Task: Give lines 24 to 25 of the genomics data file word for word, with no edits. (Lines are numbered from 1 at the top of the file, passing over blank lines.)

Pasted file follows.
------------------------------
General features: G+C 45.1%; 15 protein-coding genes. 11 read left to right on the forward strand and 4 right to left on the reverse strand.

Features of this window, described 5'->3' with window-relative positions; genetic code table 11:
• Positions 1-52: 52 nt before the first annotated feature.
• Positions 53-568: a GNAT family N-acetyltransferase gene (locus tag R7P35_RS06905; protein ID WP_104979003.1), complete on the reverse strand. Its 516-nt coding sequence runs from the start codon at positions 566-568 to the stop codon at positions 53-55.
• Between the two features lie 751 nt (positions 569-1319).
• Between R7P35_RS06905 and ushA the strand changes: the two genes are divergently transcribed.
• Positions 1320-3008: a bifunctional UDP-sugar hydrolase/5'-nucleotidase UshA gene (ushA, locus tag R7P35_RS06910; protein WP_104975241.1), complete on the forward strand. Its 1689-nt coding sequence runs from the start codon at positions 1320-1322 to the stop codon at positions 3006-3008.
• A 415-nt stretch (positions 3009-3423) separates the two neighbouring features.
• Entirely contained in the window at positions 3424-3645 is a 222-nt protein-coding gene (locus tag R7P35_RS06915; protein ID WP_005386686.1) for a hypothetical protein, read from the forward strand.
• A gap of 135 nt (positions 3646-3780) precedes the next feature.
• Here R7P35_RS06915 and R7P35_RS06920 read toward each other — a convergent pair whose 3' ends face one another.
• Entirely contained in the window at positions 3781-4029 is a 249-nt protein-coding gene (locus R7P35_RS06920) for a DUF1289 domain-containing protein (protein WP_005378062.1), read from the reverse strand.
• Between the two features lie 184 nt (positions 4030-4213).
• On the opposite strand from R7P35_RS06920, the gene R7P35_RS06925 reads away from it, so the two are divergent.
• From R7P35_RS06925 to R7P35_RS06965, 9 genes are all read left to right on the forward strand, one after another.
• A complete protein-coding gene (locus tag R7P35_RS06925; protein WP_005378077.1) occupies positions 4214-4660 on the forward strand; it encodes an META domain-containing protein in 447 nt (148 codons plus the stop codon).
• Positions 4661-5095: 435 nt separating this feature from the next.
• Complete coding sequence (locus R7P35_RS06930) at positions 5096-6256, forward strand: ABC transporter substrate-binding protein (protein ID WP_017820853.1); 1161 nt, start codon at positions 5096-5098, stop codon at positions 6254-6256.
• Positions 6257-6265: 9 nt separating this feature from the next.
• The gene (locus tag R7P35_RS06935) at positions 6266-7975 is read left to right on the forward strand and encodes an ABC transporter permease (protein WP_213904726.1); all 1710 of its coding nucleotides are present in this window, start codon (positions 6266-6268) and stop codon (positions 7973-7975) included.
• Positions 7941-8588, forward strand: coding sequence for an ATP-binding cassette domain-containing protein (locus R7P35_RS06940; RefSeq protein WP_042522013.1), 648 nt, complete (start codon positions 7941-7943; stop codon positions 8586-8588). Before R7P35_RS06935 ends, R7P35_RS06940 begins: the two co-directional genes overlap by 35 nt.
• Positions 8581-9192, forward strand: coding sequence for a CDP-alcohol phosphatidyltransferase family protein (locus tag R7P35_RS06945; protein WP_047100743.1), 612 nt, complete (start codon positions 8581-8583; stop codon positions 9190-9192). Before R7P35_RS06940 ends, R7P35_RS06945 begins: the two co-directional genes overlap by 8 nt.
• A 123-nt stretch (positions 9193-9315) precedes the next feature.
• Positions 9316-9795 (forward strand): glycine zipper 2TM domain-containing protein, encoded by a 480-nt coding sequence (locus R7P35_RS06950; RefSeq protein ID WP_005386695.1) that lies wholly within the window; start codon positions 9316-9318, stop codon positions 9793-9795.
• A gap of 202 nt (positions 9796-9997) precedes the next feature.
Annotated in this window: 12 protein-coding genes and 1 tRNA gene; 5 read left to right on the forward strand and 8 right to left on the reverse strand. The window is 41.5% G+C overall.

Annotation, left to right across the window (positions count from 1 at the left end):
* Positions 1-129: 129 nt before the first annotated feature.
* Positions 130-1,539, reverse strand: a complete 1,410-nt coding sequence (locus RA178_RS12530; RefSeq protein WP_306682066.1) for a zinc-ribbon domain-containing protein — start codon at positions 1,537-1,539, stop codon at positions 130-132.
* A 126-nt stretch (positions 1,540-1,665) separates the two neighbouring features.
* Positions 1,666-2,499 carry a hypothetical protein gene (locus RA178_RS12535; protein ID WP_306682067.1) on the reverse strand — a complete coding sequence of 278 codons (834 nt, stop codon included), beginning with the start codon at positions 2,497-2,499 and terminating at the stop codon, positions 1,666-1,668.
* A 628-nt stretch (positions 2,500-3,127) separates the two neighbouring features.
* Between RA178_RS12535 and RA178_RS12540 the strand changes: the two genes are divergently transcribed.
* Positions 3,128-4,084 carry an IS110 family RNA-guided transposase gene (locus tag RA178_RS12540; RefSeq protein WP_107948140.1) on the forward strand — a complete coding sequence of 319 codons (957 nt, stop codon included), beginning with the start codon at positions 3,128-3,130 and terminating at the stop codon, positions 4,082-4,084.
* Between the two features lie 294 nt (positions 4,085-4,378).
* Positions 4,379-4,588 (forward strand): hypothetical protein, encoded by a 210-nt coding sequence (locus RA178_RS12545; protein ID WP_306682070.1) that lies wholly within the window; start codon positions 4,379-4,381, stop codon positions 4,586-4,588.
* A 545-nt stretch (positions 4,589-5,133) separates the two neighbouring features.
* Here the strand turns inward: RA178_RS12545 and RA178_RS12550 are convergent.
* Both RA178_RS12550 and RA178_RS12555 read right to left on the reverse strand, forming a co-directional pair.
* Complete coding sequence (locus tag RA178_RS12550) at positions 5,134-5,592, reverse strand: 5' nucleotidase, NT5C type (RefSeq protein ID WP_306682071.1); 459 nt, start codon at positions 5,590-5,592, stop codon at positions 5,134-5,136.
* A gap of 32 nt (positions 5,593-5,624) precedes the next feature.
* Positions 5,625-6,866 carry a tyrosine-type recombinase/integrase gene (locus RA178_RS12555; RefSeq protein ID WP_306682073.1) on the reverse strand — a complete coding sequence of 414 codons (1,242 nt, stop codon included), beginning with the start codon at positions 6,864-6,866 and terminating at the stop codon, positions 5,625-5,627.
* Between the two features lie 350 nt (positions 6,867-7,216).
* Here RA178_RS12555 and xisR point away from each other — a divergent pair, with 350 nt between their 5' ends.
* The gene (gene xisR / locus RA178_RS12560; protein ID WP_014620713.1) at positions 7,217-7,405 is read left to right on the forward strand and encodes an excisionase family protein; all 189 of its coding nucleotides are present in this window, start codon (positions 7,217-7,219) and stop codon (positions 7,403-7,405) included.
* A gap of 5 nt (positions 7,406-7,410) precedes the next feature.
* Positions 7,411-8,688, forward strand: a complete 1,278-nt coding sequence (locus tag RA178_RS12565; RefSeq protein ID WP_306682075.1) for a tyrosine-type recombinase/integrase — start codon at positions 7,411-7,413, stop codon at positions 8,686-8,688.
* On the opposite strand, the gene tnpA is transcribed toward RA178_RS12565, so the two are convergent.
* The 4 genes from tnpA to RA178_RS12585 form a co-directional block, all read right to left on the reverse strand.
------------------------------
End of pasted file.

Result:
• Positions 9316-9795 (forward strand): glycine zipper 2TM domain-containing protein, encoded by a 480-nt coding sequence (locus R7P35_RS06950; RefSeq protein ID WP_005386695.1) that lies wholly within the window; start codon positions 9316-9318, stop codon positions 9793-9795.
• A gap of 202 nt (positions 9796-9997) precedes the next feature.